Asian art and culture

Find objects and stories from the East in Europe's vast repositories of cultural heritage

Blogs

black and white portrait of a young Sarojini Naidu
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India's renowned poet and freedom fighter

black and white photograph of a man wearing suit with a young girl holding a balloon standing behind him
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Indian photographer who charted the South Asian community in Coventry and the West Midlands

pink, white, green and black kimono
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Kimono's social history represents a unique cultural exchange between Japan and Europe

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Challenging the stereotypes of Hollywood

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Learn about all about Chinese Lunar New Year celebrations.

Exhibition

The natural world was a central inspiration in Art Nouveau, manifested in diverse ways.

It was Marco Polo’s book of his travels that introduced Europeans to China and Central Asia.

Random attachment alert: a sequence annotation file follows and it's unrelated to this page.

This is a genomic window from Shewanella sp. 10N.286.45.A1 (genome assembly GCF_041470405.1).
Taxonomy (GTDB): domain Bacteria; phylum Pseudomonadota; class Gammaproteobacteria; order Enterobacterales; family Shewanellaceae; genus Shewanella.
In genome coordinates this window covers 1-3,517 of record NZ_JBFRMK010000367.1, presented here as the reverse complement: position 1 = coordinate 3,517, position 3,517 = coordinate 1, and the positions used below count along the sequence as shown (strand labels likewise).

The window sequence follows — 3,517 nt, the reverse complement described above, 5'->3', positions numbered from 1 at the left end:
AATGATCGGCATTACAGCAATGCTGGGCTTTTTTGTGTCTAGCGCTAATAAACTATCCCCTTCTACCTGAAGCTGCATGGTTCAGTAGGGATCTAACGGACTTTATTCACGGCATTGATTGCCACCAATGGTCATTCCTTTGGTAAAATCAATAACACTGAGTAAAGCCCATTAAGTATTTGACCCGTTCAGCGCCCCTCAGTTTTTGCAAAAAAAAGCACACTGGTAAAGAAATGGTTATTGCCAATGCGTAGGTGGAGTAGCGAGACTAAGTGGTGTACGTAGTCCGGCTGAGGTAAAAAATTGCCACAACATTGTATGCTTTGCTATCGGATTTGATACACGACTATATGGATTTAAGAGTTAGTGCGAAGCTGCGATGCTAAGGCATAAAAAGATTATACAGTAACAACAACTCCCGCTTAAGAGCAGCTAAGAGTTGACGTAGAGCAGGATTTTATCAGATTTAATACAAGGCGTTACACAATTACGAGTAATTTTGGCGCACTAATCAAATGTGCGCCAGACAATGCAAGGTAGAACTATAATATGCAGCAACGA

A Geisha is a Japanese entertainer skilled in traditional Japanese art. The term Geisha is even a combination of the words for art and person.

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Netsuke are small sculptural objects worn by men in Japan since the 17th century

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Sounds of the 1931 French colonial exhibition, with music from Bali, India, Laos, Vietnam, Cambodia and Madagascar

Today we are honouring one of the bravest explorers and sailors in history: Abel Tasman, the Dutch man who was the captain of the first reported European expedition to reach the island of Tasmania, 40 kilometres south of the Australian continent, on 24 N…

Galleries

Utagawa Hiroshige is often considered the last great master of ukiyo-e – the Japanese tradition of woodblock prints and paintings.

Gallery

Japanese printmaker Ohara Koson's art is full of 'kachō-ga' style (literally ‘images of flowers and birds’).

Gallery

Compare traditions across communities and time combined handwriting and art

Gallery

In Europe and the Middle East the dragon was a legendary creature of evil. But are the dragons of myth based on reality?

Gallery

How do you take your tea? Served in an elegant parlour, from a flask or during a Japanese ceremony?

A selection of photographs from the late nineteenth to the early twentieth century.

Surimono are a genre of Japanese woodblock print. Produced in small numbers for a mostly educated audience of literati, surimono were often more experimental and extravagant than commercial prints.